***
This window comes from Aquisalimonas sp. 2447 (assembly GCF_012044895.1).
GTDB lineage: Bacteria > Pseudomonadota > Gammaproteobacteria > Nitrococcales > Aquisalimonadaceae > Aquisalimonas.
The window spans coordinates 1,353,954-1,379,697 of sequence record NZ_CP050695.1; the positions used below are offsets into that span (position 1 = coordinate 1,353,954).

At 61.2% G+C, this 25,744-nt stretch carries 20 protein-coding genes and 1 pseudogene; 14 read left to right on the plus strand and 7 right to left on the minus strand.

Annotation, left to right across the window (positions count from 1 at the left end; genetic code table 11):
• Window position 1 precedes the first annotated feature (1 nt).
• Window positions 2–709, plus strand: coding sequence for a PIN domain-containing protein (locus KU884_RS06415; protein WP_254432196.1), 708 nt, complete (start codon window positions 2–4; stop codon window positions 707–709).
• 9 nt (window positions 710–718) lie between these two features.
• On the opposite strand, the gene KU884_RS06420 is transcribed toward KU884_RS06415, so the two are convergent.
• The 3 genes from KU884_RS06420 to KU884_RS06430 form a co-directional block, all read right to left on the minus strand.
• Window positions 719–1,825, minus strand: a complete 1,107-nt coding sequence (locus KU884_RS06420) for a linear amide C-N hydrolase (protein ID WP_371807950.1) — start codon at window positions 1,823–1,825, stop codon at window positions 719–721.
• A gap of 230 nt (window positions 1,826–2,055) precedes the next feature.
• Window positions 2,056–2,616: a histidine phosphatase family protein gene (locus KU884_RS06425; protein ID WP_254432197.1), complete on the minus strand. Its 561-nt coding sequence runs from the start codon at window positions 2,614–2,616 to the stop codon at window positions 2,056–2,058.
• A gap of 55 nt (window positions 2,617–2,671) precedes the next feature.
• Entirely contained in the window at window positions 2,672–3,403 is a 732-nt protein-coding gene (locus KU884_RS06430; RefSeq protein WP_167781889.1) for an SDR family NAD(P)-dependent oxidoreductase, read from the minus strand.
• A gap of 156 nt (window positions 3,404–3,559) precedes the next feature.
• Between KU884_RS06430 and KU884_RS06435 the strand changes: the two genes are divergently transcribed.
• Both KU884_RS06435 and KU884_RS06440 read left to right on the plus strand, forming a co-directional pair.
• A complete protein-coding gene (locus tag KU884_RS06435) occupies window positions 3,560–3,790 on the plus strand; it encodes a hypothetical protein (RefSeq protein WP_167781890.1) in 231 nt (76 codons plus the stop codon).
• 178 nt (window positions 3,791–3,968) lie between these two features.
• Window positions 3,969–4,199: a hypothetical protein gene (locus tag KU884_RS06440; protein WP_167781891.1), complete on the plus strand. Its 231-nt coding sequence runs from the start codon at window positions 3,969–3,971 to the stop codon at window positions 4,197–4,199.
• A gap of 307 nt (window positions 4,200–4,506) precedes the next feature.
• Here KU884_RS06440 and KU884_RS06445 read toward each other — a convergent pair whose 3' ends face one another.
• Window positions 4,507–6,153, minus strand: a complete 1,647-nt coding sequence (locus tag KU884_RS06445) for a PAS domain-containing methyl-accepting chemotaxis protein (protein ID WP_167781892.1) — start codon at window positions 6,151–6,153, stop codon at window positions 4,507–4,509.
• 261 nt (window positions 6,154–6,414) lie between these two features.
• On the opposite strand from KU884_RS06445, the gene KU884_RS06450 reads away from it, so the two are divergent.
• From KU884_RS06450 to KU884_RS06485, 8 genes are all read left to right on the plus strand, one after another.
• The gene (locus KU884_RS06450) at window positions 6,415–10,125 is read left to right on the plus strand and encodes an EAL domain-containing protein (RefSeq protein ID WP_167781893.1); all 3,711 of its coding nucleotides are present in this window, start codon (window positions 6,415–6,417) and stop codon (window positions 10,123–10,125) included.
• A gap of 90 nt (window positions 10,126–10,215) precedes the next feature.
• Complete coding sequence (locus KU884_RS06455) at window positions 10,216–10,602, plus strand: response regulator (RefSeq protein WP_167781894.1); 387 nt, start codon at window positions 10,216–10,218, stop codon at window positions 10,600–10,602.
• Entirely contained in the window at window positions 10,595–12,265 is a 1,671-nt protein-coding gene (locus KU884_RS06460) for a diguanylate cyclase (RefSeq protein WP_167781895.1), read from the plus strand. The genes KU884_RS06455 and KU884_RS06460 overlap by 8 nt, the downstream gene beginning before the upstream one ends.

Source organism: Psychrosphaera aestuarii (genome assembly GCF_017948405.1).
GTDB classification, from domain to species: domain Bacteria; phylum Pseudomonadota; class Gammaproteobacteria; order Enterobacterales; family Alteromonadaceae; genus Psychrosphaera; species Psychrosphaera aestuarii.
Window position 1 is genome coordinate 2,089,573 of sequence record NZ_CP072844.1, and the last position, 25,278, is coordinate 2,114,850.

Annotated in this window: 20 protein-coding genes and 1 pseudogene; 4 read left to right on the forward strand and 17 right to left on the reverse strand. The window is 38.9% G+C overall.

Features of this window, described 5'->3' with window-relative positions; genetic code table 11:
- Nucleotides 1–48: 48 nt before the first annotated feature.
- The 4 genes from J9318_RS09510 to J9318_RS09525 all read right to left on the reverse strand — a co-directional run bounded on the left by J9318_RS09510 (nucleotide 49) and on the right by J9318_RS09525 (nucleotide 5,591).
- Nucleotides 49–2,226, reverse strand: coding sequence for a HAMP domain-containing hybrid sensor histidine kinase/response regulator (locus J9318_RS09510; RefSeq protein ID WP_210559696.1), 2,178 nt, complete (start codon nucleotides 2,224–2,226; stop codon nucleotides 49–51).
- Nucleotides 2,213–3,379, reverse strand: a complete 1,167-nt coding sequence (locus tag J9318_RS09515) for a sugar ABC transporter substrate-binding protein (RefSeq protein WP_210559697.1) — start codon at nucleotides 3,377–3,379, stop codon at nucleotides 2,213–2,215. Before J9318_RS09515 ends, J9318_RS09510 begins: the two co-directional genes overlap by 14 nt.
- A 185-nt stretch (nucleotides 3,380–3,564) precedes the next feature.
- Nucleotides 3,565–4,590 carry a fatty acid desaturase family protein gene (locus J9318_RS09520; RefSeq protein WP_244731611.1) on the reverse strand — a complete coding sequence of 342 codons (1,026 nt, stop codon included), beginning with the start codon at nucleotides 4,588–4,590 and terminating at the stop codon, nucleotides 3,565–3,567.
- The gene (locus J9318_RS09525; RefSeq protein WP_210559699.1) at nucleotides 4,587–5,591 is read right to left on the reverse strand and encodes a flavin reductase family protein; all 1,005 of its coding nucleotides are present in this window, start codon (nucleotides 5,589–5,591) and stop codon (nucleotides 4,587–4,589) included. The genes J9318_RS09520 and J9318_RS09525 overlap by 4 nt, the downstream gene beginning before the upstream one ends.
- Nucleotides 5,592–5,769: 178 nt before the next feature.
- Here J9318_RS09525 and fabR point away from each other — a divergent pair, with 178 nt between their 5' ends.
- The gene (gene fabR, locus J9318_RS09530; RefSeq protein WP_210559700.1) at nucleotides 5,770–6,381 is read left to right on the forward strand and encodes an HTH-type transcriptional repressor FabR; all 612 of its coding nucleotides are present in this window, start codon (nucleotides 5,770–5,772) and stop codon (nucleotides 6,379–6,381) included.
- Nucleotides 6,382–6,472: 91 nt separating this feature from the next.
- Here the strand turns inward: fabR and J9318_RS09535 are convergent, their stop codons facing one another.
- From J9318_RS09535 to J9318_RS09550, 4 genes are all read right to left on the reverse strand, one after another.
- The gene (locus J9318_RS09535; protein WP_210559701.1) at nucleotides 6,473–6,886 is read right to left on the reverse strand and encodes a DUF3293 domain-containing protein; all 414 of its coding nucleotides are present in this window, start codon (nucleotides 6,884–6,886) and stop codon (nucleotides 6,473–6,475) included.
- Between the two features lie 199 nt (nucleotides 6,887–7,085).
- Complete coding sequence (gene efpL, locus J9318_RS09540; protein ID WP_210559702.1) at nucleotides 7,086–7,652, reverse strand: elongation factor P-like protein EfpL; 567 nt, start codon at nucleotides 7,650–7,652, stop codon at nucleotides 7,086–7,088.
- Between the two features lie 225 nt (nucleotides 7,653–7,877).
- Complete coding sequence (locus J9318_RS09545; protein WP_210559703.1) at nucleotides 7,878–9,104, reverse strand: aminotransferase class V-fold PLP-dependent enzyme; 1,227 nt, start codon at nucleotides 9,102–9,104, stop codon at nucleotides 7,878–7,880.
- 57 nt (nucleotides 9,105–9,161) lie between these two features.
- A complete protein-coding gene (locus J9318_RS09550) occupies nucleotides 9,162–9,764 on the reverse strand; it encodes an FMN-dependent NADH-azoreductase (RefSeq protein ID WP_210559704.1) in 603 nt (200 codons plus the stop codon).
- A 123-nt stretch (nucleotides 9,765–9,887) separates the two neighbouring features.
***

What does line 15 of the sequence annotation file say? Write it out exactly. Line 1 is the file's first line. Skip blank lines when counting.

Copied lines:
• Entirely contained in the window at window positions 2,672–3,403 is a 732-nt protein-coding gene (locus KU884_RS06430; RefSeq protein WP_167781889.1) for an SDR family NAD(P)-dependent oxidoreductase, read from the minus strand.